These days it isn’t enough for marketers to recognize that a trend has potential for the client’s businesses—they need to know exactly what is driving that trend and what the mindset of their target audience actually is. Only then can they tap into these motivations and really take advantage of everything that geo-location based marketing has to offer.
This article takes a look at what is motivating users of social media to connect with people and places and how marketers can use this information to help business owners reach their customers.
Why Do Mobile Users use Mobile Social Media?
Any marketer worth their salt knows that customers are not all the same, and getting to the heart of their needs and motivations is critical to successfully communicating with them. When it comes to the use of mobile social media, not all customers are equal and the driving forces behind their use of applications such as Foursquare will vary enormously from individual to individual.
Some of the most common motivations behind the use of geo-location apps include:
The geo-braggers use checking-in functionality with one main purpose in mind: to look good. They want all their friends to know all about the amazing places they are visiting and use applications like Foursquare to fuel their street cred. Through integrating their check-in activities with social network sites like Facebook and Twitter they can quickly and easily fulfill their narcissistic inclinations by spreading the word over a wider landscape. In addition, by utilizing applications that offer frequent visitors status points and emblems as a reward for their visits, geo-braggers are able to gain a celebrity status within a social group and thus fuel the perception of their importance even further.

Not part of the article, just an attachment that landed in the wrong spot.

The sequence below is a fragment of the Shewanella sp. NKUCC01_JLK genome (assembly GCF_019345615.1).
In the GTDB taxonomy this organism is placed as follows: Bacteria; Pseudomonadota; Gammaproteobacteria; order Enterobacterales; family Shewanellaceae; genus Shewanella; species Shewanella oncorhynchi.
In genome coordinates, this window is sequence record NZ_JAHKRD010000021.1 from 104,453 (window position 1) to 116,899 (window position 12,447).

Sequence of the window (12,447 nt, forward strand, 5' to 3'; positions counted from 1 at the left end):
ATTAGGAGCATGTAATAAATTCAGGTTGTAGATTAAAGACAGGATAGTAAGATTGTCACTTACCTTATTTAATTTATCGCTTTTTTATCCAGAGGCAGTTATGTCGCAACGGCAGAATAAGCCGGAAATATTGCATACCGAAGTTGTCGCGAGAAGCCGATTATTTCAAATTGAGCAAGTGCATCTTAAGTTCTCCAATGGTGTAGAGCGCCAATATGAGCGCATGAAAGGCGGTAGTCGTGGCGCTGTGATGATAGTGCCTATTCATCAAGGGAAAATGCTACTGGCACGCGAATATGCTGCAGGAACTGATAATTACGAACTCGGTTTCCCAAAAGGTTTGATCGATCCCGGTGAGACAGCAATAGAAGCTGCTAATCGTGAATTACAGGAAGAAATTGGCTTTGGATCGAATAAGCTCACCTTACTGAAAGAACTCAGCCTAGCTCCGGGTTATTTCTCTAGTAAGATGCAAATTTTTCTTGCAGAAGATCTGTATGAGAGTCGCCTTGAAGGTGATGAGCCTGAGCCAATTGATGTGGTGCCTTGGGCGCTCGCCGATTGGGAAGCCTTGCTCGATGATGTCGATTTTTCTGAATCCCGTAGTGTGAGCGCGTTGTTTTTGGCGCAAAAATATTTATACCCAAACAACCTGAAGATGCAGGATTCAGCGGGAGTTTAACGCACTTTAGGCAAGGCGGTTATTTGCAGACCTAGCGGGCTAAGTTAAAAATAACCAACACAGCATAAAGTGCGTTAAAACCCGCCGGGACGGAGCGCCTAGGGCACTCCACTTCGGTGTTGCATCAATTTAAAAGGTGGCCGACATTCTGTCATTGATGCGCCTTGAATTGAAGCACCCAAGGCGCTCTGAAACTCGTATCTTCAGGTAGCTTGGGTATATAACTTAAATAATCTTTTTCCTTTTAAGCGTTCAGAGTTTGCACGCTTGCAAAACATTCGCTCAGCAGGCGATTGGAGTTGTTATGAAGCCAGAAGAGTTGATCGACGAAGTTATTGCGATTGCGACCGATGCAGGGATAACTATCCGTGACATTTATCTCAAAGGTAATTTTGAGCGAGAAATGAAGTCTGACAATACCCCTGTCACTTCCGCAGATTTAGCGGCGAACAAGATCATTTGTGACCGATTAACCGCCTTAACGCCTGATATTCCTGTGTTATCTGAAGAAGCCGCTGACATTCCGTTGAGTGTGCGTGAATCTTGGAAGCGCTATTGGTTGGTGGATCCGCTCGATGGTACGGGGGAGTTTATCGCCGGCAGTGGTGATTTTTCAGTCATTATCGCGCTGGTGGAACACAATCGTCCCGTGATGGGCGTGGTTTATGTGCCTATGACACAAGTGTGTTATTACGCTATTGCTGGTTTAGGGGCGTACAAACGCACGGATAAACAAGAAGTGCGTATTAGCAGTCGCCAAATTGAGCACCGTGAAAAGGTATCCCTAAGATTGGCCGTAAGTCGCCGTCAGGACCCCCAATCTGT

How Marketers are Reaching Geo-Braggers
Tapping into the frequent visitor programs such as the Foursquare mayorships helps marketers to appeal to the narcissistic tendencies of the geo-braggers and motivates them to perform actions that helps businesses to communicate their brand. Anything that serves to feed a geo-bragger’s ego is bound to be a sure-fire winner.
Gaming and Collecting
The kleptomaniacs are attracted to mobile social media applications because they are collectors, and the badge systems that are utilized on the likes of Foursquare offer them an opportunity to fulfill their interests in acquiring insignia. The badges on Foursquare operate in a very similar fashion to the trophy system that is so popular on the Playstation. Users are rewarded for certain behaviors with badges, and the desire to attain these badges—which are worthless in reality—drives followers to visit more places and participate in events.
In many ways The Gamers are similar to The Kleptomaniacs. However, their love of badges and status symbols has a distinctly competitive motivation and these social media application users join in with checking-in activities for the love of the game.
How Marketers are Reaching Gamers and Kleptomaniacs
These guys are strongly motivated by competitive interests and successful marketers who tap into this driving force do so by introducing games and challenges into the application. The more difficult it is to win a certain accolade, the more the gamers will strive for it. Likewise, the more rare a particular badge is, the harder the kleptomaniacs will endeavor to add it to their trophy cabinet.